1st Edition

Civilian Oversight of Police Advancing Accountability in Law Enforcement

Edited By Tim Prenzler, Garth den Heyer Copyright 2016
    296 Pages
    by Routledge

    296 Pages 6 B/W Illustrations
    by Routledge

    Exploring the complex and controversial topic of civilian oversight of police, this book analyzes the issues and debates entailed by civilian oversight by using worldwide perspectives, in-depth case studies, and a wealth of survey data. Integrating and summarizing decades of research from many locations around the globe, Civilian Oversight of Police: Advancing Accountability in Law Enforcement uses a very clear and consistent pattern of findings to address the overall management of police conduct.

    The book examines the history and performance of oversight agencies in multiple jurisdictions around the world. The evidence used includes:

    • Citizen, complainant, and police views on oversight

    • Stakeholder experiences with different types of responses to complaints

    • Data about police conduct

    Emphasizing the concept of shared responsibility for effective police integrity management, the book discusses what does and does not work in maximizing police management and performance. It presents a best practices model for managing police conduct and describes the impact of oversight agencies on police policy, including innovative means by which agencies can work with police departments to improve police conduct.

    Civilian Oversight of Police provides a critical resource on police conduct for professionals as well as academics. It makes practical recommendations for achieving a "win-win" balance in addressing the needs and interests of all parties involved with the police complaints and accountability process. It also marks a starting point to stimulate further research as well as increased collaboration between researchers and practitioners to enhance the stock of knowledge for effective police integrity management and democratic accountability.

    SETTING THE CONTEXT. Scandal, Inquiry, and Reform: The Evolving Locus of Responsibility for Police Integrity. Independent Minded: The Role and Status of "Independence" in the Investigation of Police Complaints. STAKEHOLDER PERSPECTIVES ON COMPLAINTS AGAINST POLICE. Democratic Policing, Public Opinion, and External Oversight. Complainants’ Views of Police Complaint Systems: The Gap between Aspiration and Experience. Police Views on Processing Complaints against Police. REGIONAL, NATIONAL, AND JURISDICTIONAL ACCOUNTS OF EXTERNAL OVERSIGHT. Civilian Oversight of Police in Africa: Trends and Challenges. Police Accountability and Citizen Oversight in Emerging Democracies in Asia. The Interface between Human Rights and Police Complaints in Europe. Citizen Oversight in the United States and Canada: Applying Outcome Measures and Evidence-Based Concepts. Police Independent Oversight in Australia and New Zealand. TOWARD A MODEL SYSTEM. Police Professional Standards Units and External Oversight Agencies: Can There Be Productive Collaboration? Managing Police Conduct: Finding the Ideal Division of Labor between Internal and External Processes.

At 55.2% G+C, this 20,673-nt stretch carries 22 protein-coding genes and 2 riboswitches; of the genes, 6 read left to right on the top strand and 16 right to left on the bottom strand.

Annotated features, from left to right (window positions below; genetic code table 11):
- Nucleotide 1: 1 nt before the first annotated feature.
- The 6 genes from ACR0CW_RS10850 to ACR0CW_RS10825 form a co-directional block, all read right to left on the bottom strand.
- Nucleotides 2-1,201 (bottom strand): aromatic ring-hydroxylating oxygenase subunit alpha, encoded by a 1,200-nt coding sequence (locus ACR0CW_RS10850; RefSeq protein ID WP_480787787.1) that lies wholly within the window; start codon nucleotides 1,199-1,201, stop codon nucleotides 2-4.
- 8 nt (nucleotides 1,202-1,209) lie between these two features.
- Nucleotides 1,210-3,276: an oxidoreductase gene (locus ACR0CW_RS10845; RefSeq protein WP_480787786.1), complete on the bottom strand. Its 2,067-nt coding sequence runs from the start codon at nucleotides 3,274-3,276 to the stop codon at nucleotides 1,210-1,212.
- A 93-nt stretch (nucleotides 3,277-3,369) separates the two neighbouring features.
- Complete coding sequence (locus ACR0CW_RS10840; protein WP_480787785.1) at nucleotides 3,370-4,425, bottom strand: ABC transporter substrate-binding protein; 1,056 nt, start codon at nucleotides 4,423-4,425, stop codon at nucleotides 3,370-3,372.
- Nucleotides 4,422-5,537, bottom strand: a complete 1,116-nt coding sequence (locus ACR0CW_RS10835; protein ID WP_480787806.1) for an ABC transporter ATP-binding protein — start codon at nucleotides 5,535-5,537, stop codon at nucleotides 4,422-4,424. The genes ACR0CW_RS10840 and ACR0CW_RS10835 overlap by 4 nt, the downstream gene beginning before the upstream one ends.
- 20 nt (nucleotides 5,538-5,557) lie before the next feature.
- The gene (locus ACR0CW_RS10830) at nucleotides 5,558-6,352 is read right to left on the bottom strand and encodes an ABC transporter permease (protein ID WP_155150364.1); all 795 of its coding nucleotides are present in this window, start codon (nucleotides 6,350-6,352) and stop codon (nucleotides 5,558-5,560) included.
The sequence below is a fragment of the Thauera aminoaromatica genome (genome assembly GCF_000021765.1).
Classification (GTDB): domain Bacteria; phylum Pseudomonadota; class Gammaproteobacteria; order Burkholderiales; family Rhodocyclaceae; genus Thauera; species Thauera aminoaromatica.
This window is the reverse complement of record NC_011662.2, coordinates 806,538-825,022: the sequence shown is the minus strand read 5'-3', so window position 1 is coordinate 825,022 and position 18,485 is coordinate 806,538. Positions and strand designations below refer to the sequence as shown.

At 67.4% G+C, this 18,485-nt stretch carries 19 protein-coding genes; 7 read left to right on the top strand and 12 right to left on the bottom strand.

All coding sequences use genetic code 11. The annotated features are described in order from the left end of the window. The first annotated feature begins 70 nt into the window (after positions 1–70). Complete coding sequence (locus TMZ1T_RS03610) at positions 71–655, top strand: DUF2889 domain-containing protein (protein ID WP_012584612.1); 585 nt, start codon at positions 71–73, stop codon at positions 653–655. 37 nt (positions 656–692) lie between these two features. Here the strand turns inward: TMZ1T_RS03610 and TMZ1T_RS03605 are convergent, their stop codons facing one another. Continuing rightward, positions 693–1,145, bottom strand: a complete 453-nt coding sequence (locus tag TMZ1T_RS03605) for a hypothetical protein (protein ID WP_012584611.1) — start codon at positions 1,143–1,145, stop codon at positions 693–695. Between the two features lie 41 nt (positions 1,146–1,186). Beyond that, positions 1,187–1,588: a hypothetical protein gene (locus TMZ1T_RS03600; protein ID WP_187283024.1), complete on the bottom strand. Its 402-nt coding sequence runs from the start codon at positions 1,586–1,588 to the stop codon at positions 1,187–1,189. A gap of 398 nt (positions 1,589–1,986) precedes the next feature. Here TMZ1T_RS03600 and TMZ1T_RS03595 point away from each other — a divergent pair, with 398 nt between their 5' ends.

Tim Prenzler is a professor at the University of the Sunshine Coast, Queensland, Australia, where he is program convenor of the Bachelor in Criminology and Justice. He was a chief investigator in the Australian Research Council Centre of Excellence in Policing and Security, based at Griffith University, Brisbane, Australia, where he managed the Integrity Systems Research Program. He was also a member of the School of Criminology and Criminal Justice at Griffith University. He is the author of Police Corruption: Preventing Misconduct and Maintaining Integrity; coauthor, with Adam Graycar, of Understanding and Preventing Corruption; editor of Policing and Security in Practice: Challenges and Achievements; and editor of Professional Practice in Crime Prevention and Security Management.

    Garth den Heyer is a qualitative researcher whose interests include police organizational reform and performance and police service delivery effectiveness. He is an inspector with the New Zealand Police, a lecturer with Walden University in Minneapolis, Minnesota, and a senior research fellow with the Police Foundation in Washington, DC. He has a doctorate in public policy from Charles Sturt University in Bathurst, New South Wales, Australia. He has published extensively on police reform and is the author of The Role of Civilian Police in Peacekeeping: 1999-2007 and Use of Econometric Modeling and Analysis to Support Operational Policing.